S&P on May 25 also downgraded five Spanish banks to junk.
Denmark, which is bringing its proposals to the European Parliament, says ratings often don’t reflect credit risks. Measures to improve the industry include a plan to cut reliance on ratings for both investors and within financial regulation, the Business Ministry in Copenhagen said May 21. The intention is also to make it easier for investors and issuers to demand compensation from ratings companies that fail to do their job properly, the ministry said.
In Denmark, banks have started firing Moody’s after winning assurances from some of the country’s biggest investors that the opinions of ratings companies hold limited value. Nykredit A/S, Denmark’s biggest mortgage lender and Europe’s largest issuer of covered bonds backed by home loans, terminated its contract with Moody’s in April, citing its “volatile” views. Danske Bank A/S Chief Executive Officer Eivind Kolding in an interview in May criticized Moody’s view on systemic support, less than a year after the bank’s mortgage arm sacked the company.
Moody’s, which published its first guide to securities in 1900 after being founded by John Moody, declined to comment when asked about a possible loss of influence during the financial crisis that started in 2008.
Swedish banks, still among the best-rated in Europe, are now signaling they may rethink their cooperation with the rating company.
“We’re surprised we were even on Moody’s list,” Thomas Backteman, head of corporate affairs at Swedbank, said in an interview. “We plan to continue our talks with Moody’s about their methodology and process.”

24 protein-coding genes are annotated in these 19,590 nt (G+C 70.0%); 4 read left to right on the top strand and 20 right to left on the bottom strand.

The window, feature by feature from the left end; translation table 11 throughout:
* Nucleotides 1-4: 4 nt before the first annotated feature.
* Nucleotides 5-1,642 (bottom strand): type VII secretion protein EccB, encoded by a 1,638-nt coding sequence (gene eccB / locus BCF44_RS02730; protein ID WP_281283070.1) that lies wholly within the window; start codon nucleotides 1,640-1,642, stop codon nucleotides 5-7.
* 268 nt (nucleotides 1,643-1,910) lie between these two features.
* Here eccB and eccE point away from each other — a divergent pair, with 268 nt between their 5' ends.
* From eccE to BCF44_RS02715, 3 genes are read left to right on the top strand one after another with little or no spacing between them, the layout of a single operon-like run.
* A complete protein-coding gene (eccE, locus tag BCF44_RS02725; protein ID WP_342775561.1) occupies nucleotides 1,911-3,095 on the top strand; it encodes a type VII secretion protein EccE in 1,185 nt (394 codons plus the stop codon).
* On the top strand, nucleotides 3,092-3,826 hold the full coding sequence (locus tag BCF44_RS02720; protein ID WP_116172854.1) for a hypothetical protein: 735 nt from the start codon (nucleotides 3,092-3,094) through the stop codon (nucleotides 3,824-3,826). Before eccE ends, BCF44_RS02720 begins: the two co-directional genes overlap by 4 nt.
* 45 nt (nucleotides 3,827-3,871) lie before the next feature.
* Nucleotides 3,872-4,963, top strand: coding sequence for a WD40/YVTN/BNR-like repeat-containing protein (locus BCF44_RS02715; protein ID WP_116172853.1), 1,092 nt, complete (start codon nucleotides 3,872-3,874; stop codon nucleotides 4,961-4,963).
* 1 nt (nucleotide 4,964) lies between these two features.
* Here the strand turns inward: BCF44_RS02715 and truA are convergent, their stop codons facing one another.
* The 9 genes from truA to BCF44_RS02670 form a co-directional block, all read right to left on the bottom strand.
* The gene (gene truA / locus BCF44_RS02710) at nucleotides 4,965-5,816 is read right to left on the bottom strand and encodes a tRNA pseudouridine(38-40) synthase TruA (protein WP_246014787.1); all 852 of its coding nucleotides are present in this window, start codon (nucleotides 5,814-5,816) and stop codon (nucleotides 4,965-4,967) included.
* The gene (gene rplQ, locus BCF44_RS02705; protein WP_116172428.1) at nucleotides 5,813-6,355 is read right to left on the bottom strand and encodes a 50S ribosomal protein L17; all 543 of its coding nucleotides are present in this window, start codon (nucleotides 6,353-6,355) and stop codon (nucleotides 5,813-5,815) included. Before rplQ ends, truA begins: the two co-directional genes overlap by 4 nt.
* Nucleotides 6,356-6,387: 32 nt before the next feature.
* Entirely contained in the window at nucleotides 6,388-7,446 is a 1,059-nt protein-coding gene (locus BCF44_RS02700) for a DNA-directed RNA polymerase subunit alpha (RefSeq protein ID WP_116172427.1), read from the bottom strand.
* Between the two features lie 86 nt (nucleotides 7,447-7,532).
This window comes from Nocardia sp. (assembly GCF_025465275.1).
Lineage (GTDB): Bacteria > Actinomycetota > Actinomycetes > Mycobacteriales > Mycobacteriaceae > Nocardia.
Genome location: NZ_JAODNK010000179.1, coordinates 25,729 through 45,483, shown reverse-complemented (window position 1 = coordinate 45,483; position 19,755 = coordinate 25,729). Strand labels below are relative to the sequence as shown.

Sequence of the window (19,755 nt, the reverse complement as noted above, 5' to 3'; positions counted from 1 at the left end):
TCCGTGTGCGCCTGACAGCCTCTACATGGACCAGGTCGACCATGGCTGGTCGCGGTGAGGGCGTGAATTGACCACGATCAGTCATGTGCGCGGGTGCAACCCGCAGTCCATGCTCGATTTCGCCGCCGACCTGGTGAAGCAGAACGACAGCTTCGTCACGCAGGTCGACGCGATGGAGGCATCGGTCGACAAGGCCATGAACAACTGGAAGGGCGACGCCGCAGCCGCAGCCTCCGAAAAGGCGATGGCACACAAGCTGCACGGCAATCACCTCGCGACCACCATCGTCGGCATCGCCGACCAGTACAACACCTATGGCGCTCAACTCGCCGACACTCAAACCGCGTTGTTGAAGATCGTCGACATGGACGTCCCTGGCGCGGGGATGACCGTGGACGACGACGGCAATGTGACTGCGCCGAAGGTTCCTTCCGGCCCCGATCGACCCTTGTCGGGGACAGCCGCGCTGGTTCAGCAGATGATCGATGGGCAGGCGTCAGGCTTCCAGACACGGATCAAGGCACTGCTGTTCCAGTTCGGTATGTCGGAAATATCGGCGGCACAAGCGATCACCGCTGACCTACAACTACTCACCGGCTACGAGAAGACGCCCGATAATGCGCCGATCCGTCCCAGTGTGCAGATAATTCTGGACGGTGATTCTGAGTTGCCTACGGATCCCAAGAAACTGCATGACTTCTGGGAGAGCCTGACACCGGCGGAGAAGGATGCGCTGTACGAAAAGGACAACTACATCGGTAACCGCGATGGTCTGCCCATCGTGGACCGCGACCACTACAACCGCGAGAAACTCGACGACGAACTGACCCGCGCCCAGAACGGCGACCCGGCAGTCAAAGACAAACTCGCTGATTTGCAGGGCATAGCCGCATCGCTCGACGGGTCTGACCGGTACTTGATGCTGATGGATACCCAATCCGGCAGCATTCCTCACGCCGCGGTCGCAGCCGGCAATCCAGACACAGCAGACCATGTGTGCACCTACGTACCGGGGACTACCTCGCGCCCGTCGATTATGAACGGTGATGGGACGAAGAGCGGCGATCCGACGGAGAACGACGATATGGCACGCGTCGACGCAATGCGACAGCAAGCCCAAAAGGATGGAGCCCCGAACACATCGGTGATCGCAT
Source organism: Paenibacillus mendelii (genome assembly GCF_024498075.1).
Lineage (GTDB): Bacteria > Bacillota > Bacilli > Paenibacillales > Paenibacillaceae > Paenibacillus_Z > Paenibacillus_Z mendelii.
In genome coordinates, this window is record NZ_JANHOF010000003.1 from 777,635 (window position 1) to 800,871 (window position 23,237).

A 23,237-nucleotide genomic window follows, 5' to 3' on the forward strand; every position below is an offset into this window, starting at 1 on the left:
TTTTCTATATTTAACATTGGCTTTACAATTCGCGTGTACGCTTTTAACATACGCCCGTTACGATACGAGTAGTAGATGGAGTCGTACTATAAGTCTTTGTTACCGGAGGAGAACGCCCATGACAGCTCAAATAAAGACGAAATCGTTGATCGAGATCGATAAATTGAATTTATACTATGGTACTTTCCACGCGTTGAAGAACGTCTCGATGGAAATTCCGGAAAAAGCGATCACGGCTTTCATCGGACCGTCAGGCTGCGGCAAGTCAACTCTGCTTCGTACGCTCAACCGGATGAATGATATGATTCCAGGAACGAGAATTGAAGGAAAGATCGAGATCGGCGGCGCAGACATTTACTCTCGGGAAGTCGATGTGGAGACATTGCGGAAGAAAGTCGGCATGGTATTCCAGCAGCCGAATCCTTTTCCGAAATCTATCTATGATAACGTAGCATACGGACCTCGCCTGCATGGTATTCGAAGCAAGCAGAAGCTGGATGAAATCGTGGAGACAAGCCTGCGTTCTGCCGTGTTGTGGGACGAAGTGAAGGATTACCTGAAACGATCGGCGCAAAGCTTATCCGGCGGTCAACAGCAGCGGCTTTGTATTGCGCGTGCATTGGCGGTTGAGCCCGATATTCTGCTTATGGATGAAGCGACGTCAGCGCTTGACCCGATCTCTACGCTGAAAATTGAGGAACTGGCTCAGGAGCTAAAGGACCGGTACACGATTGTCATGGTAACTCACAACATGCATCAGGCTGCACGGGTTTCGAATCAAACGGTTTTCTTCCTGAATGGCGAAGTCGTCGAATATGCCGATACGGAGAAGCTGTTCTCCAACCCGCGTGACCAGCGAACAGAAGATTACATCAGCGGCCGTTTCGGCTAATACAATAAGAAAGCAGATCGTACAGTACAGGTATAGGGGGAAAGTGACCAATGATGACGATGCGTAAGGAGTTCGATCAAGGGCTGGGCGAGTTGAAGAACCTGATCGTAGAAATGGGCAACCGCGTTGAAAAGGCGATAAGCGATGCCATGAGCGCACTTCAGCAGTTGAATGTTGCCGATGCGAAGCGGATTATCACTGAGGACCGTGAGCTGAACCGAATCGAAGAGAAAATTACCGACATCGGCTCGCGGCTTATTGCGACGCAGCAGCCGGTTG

Momentum is building against ratings companies, which failed to identify some of the imbalances that led to the global financial crisis of 2008. There’s also evidence that ratings downgrades play less of a role in determining the value of bonds. U.S. Treasuries with maturities longer than one year have returned 5.7 percent since Standard & Poor’s stripped the U.S. of its AAA grade on Aug. 5. Credit-default swaps show the U.S. is deemed a better investment for bondholders than the U.K., which is still AAA rated at S&P.
According to a 2011 U.S. Senate report, both Standard & Poor’s and Moody’s adjusted the way they graded mortgage-backed securities after Goldman Sachs Group Inc., UBS AG and at least six more banks pressured them. When the ratings companies changed their assessments in July 2007, it helped trigger the financial crisis, the Senate Permanent Subcommittee on Investigations said in April last year.
“Moody’s in general is very backward looking; they are often stating things that are well recognized from the financial community for a long time,” Swedbank Chief Financial Officer Goran Bronner said in response to Bloomberg questions on May 23. “I don’t think Swedish banks should put any particular emphasis on it.”
Part of the problem is that the credit ratings industry is dominated by too few companies, Danish Business Minister Ole Sohn said on May 21. Raters themselves need to be better regulated and conflicts of interest removed, he said.
“It is hard for” rating companies “to keep track and when you come close to them it is quite apparent they have difficulty following everything that is happening elsewhere,” Bronner said. “The key is more transparency and then the market can decide.”